Under the stained glass dome of the Galeries Lafayette department store in central Paris, Chinese shoppers form an orderly line outside the Louis Vuitton boutique for their turn to pick up a coveted monogram canvas bag.
Next door at Printemps, shop windows are plastered with promotions for Golden Week, Oct. 1 to Oct. 7 this year, when more than 6 million Chinese travel abroad and lay out billions of euros for luxury indulgence.
Ordinarily, these scenes would make luxe purveyors rejoice—but suddenly panic has gripped the industry.
Global luxury stocks are down about 11 percent since the start of October, wiping out $150 billion in combined market value—their worst showing in a decade—on concern that the Chinese appetite for high-end Western goods may wane.
About one-third of luxury purchases by Chinese last year were made abroad, according to Bain & Co., making companies from Louis Vuitton to Gucci to Hermès depend heavily on globe-trotting mainlanders.
One fear is that Chinese shoppers will stop binge buying because of a crackdown by customs authorities when they return.
With an official spending limit of little more than $700 per person (just about enough for a Vuitton wallet), they risk heavy fines if they’re loaded with expensive goods.
That limit has long been ignored by many travelers because of lax enforcement.
But in early October, as travelers returned from Golden Week, images shared online via Chinese blogging platform Weibo and the WeChat messaging service showed dozens of open suitcases lined up for inspection at Shanghai’s Pudong airport.
Jean-Jacques Guiony, LVMH Moët Hennessy Louis Vuitton SE’s chief financial officer, said that lately China’s import laws “are being enforced with some more strength.”
In the first half-hour of trading, shares in the world’s largest luxury maker shed some $6 billion in market value. Their performance this month is their worst in a decade.
Luxury companies are counting on China for the lion’s share of their sales growth.
Chinese consumers spent €105 billion ($121 billion) on luxury purchases last year, some 32 percent of the worldwide total, a share that’s likely to hit 40 percent by 2024, according to Boston Consulting Group.
While Chinese government officials haven’t confirmed any stepped-up enforcement, shoppers have less incentive to make pricey purchases abroad.
Big luxury houses used to charge prices 60 percent to 80 percent higher in China than in Europe, according to Pascal Martin, a Hong Kong-based partner at OC&C Strategy Consultants.
That produced a flourishing gray market trade, with Chinese entrepreneurs flying to Paris, Milan, and other luxury meccas to stock up on items that they took home to resell.
The price differential has narrowed.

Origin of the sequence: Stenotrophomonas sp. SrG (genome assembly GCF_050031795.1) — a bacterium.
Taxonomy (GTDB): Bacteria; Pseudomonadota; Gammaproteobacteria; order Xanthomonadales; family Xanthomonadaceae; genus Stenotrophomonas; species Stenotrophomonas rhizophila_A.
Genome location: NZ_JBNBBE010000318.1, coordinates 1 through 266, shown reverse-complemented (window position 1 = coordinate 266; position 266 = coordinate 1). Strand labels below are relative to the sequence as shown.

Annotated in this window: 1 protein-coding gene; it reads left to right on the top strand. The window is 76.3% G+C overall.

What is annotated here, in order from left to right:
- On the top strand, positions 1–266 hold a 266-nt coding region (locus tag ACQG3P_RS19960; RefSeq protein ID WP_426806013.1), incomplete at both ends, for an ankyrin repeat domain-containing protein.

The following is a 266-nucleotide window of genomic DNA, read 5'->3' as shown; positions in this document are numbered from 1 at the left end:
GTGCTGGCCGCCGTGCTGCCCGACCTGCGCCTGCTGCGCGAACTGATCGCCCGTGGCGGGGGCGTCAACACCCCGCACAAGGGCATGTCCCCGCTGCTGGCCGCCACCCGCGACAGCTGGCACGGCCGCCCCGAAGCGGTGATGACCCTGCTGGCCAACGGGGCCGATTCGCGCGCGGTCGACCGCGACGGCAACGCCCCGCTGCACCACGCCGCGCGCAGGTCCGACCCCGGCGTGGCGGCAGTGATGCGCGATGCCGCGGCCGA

China slashed import tariffs paid by luxury groups by as much as half this year, prompting brands including Vuitton, Gucci, and Hermès to lower their mainland prices.
A Vuitton New Wave MM handbag that sells for €1,680 in France now costs only about 10 percent more in China.
If there’s a crackdown at the border, Martin says, “it’s just shifting purchases in Europe and the U.S. back to China.”
Armando Branchini, vice chairman of Italian luxury trade association Fondazione Altagamma, says that’s likely what Chinese leaders want.
“Over time, the authorities do expect Chinese customers to buy mainly in China and not abroad,” he says.
If that’s all it was, luxury companies wouldn’t be overly worried.
But investors aren’t so certain it’s business as usual for China’s high-end shoppers, and their concerns have hit the stocks of luxury companies with big Chinese exposure, from New York’s Tiffany & Co. to Paris-based LVMH and Kering, to Hong Kong-listed Prada and Japanese cosmetics maker Shiseido.
The greatest risk is a broader slowdown in Chinese consumption, because the trade war with the U.S. has hurt economic growth and weakened the yuan, says Terry Hong, an analyst at Guotai Junan Securities Co. in Shanghai.
Italian menswear maker Ermenegildo Zegna Group, the seller of €1,000 business suits, which has 50 stores in China, says it’s noticed a drop in spending in recent months and will slow expansion plans in the mainland.
“I am more cautious than three months ago,” says Chief Executive Officer Ermenegildo Zegna, the founder’s grandson.
“For next year, we are going to plan a conservative budget, because there are many uncertainties in the air and you have to be realistic.”
Most luxury groups remain bullish on China.
On Oct. 9, a day before its shares took a nosedive, LVMH reported 10 percent third-quarter revenue growth, in line with analyst estimates, with strong demand in China for products ranging from cognac to cosmetics.
Zegna says it’s kept prices in China stable despite the weakening currency, helping attract local shoppers who might have second thoughts about splurging while abroad.
Besides, the industry follows its own logic, says Olivier Abtan, a Paris-based managing director of Boston Consulting Group.
In most businesses, an economic slowdown penalizes companies selling the most expensive products while boosting those with lower prices.
Not so in luxury goods, he says. The highest-priced brands are “anchored in timeless luxury” with their aura of exclusivity that can’t be replicated, Abtan says.
“They have shock absorbers.”